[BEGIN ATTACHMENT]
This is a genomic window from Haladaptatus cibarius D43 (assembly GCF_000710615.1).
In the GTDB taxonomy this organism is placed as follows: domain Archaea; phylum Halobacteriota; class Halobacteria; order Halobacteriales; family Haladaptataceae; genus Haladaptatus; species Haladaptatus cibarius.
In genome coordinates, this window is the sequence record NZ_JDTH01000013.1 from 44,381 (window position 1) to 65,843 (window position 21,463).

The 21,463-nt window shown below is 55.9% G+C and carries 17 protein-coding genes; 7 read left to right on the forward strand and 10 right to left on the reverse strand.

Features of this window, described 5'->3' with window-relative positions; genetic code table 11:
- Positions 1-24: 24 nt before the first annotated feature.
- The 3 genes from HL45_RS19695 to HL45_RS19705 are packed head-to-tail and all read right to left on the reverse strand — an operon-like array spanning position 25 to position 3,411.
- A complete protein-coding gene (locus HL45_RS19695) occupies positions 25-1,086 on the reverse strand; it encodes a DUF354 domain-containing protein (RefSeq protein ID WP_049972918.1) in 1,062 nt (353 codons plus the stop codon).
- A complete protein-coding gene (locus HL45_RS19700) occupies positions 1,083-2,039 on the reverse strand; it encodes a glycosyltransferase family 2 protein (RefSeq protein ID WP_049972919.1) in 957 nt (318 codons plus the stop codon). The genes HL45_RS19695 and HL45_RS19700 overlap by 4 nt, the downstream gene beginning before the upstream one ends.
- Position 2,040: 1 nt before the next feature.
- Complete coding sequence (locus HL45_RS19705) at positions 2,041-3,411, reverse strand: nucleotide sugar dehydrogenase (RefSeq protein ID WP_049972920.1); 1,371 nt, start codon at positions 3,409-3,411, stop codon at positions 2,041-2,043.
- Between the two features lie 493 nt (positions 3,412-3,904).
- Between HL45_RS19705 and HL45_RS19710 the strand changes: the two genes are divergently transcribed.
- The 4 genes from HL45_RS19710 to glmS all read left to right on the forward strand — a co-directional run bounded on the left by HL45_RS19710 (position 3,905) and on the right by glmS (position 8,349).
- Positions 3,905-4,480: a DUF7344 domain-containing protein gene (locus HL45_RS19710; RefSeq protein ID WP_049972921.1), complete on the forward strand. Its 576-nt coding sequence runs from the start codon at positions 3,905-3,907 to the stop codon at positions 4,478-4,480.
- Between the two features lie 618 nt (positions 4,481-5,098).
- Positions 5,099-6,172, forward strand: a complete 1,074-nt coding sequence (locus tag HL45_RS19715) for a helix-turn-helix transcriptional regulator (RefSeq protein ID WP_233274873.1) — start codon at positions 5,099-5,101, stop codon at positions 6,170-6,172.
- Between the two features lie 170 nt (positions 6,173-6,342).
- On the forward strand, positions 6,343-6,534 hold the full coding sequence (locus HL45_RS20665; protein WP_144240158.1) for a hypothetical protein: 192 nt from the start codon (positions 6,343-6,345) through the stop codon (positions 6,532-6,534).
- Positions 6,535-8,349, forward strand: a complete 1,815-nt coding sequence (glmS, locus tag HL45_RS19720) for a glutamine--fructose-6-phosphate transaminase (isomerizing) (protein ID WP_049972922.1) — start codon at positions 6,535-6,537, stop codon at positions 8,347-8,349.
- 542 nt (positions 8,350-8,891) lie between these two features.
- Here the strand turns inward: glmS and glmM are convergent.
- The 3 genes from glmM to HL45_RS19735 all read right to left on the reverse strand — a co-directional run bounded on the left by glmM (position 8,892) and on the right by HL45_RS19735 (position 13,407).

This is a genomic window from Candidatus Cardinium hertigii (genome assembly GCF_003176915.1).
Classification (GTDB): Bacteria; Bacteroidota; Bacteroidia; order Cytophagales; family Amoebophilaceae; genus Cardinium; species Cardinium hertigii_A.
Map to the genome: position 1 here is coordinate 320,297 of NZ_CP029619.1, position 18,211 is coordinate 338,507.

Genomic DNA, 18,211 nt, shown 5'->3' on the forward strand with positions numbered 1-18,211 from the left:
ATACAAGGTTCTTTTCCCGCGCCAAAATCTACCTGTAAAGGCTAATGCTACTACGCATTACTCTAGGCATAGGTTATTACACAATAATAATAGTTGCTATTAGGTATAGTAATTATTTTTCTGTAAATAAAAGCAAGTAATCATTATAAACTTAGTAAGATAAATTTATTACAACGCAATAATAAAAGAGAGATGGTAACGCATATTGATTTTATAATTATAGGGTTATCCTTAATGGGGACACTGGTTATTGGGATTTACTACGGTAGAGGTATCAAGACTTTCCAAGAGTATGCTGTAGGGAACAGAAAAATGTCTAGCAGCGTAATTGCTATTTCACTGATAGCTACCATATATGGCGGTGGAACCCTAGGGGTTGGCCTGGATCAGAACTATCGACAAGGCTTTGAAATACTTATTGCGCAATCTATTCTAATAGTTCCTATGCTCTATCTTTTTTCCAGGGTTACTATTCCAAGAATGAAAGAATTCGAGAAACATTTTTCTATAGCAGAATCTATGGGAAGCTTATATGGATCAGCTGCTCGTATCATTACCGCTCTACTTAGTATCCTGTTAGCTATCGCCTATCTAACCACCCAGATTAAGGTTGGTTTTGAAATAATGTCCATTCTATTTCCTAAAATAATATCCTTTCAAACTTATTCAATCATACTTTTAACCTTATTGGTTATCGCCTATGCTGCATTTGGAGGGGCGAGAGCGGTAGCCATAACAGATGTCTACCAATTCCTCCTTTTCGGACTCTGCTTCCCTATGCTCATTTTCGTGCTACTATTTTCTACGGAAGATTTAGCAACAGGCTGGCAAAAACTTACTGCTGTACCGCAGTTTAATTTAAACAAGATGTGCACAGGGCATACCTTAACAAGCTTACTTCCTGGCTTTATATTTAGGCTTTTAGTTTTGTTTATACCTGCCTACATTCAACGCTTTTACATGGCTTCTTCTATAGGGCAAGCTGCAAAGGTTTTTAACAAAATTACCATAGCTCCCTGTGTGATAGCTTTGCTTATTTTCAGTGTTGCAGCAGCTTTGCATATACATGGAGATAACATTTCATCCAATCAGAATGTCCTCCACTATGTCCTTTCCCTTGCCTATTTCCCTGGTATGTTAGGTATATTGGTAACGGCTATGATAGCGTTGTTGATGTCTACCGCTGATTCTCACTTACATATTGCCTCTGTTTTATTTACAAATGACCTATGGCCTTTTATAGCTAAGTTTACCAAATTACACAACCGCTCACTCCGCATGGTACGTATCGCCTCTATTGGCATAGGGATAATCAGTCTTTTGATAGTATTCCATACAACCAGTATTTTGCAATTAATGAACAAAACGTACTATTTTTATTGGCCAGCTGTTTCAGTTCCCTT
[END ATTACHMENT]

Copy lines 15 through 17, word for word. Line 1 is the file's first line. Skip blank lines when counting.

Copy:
- Positions 3,905-4,480: a DUF7344 domain-containing protein gene (locus HL45_RS19710; RefSeq protein ID WP_049972921.1), complete on the forward strand. Its 576-nt coding sequence runs from the start codon at positions 3,905-3,907 to the stop codon at positions 4,478-4,480.
- Between the two features lie 618 nt (positions 4,481-5,098).
- Positions 5,099-6,172, forward strand: a complete 1,074-nt coding sequence (locus tag HL45_RS19715) for a helix-turn-helix transcriptional regulator (RefSeq protein ID WP_233274873.1) — start codon at positions 5,099-5,101, stop codon at positions 6,170-6,172.